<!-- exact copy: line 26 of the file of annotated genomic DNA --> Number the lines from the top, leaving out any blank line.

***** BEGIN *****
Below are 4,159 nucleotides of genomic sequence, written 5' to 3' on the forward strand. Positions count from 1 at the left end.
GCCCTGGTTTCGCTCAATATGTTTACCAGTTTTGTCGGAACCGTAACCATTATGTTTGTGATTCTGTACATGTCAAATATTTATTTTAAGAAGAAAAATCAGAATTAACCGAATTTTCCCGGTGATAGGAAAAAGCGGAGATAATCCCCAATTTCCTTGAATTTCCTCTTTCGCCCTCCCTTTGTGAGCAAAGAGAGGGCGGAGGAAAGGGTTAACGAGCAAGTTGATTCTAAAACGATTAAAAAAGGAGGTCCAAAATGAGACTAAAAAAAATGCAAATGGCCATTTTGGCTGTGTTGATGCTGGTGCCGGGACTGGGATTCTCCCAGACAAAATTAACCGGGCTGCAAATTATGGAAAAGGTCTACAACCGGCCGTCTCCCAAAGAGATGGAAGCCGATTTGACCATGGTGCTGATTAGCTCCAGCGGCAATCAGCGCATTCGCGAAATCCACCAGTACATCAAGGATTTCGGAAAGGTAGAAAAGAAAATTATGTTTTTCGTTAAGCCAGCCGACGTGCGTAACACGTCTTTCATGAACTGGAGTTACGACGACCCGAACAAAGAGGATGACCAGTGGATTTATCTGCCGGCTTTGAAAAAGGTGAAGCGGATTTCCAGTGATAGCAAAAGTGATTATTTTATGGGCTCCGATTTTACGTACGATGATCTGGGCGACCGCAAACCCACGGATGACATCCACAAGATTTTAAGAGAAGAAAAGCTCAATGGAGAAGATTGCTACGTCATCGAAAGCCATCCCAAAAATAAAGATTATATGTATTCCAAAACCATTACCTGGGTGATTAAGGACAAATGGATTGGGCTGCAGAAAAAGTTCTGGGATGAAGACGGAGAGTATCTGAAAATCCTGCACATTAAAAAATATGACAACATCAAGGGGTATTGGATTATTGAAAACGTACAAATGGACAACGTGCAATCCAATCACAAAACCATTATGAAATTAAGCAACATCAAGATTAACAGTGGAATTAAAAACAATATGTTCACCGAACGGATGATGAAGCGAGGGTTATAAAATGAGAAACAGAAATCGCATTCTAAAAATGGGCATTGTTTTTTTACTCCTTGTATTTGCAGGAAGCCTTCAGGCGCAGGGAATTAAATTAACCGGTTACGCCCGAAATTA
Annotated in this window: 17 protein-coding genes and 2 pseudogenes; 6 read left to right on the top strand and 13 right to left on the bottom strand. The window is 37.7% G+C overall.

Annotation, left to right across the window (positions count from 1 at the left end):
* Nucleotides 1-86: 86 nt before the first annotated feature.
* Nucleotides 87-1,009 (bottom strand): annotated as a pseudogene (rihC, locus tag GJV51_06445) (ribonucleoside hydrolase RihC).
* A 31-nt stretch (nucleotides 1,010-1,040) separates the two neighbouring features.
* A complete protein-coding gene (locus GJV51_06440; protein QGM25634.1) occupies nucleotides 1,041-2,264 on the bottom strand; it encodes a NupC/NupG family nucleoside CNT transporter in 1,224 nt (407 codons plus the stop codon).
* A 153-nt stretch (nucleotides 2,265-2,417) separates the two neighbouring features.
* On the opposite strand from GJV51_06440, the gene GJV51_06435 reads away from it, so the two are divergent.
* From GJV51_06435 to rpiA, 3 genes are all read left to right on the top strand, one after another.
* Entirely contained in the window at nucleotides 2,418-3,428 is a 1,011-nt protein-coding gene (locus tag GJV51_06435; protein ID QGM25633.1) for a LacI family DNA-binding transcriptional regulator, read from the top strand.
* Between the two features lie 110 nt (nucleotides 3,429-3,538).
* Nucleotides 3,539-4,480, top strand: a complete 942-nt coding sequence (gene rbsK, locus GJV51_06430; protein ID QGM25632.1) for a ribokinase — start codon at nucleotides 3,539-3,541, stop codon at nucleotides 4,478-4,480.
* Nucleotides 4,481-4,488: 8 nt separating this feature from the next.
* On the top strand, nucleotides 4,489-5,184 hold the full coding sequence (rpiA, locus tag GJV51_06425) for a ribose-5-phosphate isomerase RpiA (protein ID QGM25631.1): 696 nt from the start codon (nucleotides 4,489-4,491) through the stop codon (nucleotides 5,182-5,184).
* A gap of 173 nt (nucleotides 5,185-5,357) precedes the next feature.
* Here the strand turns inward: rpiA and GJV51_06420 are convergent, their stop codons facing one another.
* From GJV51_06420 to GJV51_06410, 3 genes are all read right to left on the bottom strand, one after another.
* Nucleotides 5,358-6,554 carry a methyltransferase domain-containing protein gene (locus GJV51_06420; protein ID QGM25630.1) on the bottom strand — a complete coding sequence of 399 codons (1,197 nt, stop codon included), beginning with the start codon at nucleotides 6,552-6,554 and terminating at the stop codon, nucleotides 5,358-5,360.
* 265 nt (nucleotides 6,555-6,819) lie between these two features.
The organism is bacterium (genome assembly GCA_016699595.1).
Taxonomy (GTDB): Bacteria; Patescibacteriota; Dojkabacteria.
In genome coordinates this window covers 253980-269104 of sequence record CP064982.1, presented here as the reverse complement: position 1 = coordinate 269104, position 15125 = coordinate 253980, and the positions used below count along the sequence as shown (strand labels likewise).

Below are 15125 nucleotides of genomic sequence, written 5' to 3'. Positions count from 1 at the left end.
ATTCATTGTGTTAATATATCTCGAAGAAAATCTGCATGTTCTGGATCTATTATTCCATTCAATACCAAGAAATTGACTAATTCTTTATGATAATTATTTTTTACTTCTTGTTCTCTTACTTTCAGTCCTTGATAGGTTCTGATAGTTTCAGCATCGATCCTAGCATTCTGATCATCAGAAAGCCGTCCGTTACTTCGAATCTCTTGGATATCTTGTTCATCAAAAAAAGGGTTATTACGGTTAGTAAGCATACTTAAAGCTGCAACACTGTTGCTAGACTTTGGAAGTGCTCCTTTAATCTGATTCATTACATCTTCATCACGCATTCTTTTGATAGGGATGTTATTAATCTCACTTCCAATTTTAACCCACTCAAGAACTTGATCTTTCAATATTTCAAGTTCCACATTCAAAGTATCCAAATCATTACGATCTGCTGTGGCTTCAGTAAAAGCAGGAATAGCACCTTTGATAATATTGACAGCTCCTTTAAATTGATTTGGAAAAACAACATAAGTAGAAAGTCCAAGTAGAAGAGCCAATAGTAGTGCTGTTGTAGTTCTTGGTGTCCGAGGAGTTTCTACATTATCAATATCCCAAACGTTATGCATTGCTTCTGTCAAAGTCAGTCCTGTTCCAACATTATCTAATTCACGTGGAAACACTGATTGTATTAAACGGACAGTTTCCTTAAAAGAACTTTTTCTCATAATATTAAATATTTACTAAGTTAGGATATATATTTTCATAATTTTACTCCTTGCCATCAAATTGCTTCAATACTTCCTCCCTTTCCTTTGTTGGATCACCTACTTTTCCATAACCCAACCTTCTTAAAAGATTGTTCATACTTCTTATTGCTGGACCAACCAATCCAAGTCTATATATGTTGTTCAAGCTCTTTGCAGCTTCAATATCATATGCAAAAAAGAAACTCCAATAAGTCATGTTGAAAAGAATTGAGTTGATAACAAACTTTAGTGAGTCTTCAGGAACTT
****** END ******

ATTCATTGTGTTAATATATCTCGAAGAAAATCTGCATGTTCTGGATCTATTATTCCATTCAATACCAAGAAATTGACTAATTCTTTATGATAATTATTTTTTACTTCTTGTTCTCTTACTTTCAGTCCTTGATAGGTTCTGATAGTTTCAGCATCGATCCTAGCATTCTGATCATCAGAAAGCCGTCCGTTACTTCGAATCTCTTGGATATCTTGTTCATCAAAAAAAGGGTTATTACGGTTAGTAAGCATACTTAAAGCTGCAACACTGTTGCTAGACTTTGGAAGTGCTCCTTTAATCTGATTCATTACATCTTCATCACGCATTCTTTTGATAGGGATGTTATTAATCTCACTTCCAATTTTAACCCACTCAAGAACTTGATCTTTCAATATTTCAAGTTCCACATTCAAAGTATCCAAATCATTACGATCTGCTGTGGCTTCAGTAAAAGCAGGAATAGCACCTTTGATAATATTGACAGCTCCTTTAAATTGATTTGGAAAAACAACATAAGTAGAAAGTCCAAGTAGAAGAGCCAATAGTAGTGCTGTTGTAGTTCTTGGTGTCCGAGGAGTTTCTACATTATCAATATCCCAAACGTTATGCATTGCTTCTGTCAAAGTCAGTCCTGTTCCAACATTATCTAATTCACGTGGAAACACTGATTGTATTAAACGGACAGTTTCCTTAAAAGAACTTTTTCTCATAATATTAAATATTTACTAAGTTAGGATATATATTTTCATAATTTTACTCCTTGCCATCAAATTGCTTCAATACTTCCTCCCTTTCCTTTGTTGGATCACCTACTTTTCCATAACCCAACCTTCTTAAAAGATTGTTCATACTTCTTATTGCTGGACCAACCAATCCAAGTCTATATATGTTGTTCAAGCTCTTTGCAGCTTCAATATCATATGCAAAAAAGAAACTCCAATAAGTCATGTTGAAAAGAATTGAGTTGATAACAAACTTTAGTGAGTCTTCAGGAACTT